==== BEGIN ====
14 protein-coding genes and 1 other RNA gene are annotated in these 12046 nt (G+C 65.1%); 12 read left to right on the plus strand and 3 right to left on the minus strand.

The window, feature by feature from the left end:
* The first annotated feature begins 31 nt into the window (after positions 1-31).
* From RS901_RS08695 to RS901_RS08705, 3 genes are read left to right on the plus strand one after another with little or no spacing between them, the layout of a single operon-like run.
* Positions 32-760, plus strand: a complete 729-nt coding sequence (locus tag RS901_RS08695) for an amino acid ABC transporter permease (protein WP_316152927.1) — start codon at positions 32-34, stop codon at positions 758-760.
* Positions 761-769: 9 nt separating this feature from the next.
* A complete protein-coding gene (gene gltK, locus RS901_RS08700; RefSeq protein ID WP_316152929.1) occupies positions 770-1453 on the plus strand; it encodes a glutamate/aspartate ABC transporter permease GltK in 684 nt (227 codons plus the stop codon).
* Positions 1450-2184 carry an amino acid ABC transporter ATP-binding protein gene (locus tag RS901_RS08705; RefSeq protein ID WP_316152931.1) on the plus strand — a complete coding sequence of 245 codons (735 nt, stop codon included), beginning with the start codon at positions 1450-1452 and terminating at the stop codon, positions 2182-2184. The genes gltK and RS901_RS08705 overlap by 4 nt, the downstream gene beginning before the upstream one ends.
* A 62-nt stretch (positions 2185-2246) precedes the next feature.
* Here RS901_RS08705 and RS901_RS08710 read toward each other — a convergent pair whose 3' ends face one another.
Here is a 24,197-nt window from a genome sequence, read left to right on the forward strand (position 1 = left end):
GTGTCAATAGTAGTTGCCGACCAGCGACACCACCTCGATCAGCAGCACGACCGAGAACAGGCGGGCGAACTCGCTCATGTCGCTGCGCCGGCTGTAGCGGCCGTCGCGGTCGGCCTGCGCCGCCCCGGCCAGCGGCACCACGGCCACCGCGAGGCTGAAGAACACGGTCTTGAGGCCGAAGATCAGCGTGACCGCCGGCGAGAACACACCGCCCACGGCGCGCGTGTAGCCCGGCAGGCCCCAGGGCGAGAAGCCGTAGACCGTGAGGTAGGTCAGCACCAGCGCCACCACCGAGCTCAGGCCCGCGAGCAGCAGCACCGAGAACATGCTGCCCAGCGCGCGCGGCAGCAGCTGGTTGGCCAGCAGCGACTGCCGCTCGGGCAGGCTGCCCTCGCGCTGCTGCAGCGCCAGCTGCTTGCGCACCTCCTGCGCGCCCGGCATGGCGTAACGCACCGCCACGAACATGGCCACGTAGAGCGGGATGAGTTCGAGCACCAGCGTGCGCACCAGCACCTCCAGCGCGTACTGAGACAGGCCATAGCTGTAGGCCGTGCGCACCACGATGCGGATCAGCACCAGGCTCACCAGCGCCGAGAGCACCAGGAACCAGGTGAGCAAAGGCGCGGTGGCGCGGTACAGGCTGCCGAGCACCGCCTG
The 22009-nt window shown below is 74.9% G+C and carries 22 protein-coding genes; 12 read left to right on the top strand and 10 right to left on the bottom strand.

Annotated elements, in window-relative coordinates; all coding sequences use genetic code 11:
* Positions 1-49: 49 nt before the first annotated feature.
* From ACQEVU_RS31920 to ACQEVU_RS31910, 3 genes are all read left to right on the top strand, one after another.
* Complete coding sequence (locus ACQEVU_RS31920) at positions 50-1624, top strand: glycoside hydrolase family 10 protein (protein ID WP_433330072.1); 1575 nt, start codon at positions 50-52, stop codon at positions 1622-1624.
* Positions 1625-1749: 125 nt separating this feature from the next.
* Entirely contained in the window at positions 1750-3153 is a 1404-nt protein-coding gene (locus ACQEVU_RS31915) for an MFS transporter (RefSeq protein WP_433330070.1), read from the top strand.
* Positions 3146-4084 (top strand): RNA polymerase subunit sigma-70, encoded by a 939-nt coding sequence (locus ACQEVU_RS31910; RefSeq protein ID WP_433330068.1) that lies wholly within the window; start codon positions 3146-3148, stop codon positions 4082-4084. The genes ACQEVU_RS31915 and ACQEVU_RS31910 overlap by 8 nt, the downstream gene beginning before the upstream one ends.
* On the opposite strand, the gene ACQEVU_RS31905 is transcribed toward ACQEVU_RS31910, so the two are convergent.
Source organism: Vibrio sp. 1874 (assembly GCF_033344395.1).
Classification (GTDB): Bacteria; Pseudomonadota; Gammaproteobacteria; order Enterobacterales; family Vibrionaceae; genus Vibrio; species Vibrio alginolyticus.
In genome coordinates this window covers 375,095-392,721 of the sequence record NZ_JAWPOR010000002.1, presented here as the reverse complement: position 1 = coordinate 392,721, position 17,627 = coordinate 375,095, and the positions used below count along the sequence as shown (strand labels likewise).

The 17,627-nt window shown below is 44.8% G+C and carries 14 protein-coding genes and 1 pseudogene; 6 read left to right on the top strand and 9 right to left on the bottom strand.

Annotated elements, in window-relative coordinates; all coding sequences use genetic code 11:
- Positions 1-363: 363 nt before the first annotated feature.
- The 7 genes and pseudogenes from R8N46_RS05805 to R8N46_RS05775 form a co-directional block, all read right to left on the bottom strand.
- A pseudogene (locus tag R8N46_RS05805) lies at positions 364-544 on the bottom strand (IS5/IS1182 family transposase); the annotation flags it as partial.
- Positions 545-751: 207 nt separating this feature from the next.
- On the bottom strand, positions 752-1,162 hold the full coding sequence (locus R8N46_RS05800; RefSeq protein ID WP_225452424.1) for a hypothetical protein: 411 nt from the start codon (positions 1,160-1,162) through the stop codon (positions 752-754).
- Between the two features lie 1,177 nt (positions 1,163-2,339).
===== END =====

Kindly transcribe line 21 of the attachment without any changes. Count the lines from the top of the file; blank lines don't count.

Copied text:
* On the opposite strand, the gene ACQEVU_RS31905 is transcribed toward ACQEVU_RS31910, so the two are convergent.